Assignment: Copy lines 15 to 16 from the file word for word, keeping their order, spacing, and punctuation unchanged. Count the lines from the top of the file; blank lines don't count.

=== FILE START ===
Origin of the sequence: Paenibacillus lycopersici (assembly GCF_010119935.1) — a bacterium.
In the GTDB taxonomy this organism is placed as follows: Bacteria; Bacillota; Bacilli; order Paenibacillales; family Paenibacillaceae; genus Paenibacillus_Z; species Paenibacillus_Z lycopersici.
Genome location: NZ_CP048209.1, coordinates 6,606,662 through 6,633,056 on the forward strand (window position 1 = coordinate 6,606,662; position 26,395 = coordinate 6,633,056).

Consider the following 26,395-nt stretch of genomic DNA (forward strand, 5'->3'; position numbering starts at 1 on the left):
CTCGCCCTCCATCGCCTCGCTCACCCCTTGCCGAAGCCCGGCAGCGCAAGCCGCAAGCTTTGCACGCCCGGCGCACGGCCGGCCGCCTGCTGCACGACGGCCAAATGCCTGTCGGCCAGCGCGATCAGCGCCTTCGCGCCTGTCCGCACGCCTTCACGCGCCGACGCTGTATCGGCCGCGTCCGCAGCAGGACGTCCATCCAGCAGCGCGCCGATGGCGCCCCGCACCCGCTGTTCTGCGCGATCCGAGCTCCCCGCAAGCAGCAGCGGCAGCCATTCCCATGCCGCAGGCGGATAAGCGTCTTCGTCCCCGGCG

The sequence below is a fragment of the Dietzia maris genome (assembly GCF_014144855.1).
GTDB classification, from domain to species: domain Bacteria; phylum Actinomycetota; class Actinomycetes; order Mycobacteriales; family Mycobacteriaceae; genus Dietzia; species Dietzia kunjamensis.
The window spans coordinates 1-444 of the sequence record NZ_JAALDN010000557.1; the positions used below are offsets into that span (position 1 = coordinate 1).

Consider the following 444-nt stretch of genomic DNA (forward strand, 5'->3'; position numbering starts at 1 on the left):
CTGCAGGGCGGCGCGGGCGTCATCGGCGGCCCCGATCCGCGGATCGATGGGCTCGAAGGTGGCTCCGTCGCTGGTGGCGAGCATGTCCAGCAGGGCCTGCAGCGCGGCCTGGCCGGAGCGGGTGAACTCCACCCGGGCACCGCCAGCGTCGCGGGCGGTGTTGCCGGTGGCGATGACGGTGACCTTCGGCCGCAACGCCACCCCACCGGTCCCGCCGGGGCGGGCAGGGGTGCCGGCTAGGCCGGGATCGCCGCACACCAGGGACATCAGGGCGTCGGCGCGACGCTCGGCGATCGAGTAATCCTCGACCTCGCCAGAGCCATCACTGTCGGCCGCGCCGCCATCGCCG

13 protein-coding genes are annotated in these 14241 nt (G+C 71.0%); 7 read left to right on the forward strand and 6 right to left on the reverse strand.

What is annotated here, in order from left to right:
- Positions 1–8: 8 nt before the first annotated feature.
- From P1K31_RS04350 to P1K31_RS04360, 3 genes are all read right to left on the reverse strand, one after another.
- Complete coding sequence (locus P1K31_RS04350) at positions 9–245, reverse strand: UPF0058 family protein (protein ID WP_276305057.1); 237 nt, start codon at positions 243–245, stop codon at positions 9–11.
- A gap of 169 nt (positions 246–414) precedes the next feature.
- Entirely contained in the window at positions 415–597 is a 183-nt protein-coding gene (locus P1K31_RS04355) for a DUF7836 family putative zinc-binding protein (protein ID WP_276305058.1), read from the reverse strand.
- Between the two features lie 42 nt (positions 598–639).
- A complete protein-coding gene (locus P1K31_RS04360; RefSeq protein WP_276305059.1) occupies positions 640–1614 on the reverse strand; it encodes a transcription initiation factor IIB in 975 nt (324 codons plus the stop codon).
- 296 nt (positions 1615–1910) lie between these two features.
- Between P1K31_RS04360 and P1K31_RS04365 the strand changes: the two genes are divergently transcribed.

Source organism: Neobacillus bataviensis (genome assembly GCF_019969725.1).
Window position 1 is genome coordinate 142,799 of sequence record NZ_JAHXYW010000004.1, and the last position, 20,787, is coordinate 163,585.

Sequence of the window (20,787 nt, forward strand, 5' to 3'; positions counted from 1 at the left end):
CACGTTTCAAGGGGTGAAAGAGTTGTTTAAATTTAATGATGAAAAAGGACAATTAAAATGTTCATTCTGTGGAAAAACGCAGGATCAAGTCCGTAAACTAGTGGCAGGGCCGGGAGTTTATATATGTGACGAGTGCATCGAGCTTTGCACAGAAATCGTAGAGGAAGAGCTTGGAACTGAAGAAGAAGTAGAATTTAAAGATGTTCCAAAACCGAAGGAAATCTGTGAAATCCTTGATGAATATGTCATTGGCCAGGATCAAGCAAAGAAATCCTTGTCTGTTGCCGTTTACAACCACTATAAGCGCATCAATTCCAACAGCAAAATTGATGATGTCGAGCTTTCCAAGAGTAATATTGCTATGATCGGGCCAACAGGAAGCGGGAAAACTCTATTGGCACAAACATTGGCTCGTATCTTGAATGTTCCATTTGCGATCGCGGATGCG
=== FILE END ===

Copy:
- Complete coding sequence (locus P1K31_RS04350) at positions 9–245, reverse strand: UPF0058 family protein (protein ID WP_276305057.1); 237 nt, start codon at positions 243–245, stop codon at positions 9–11.
- A gap of 169 nt (positions 246–414) precedes the next feature.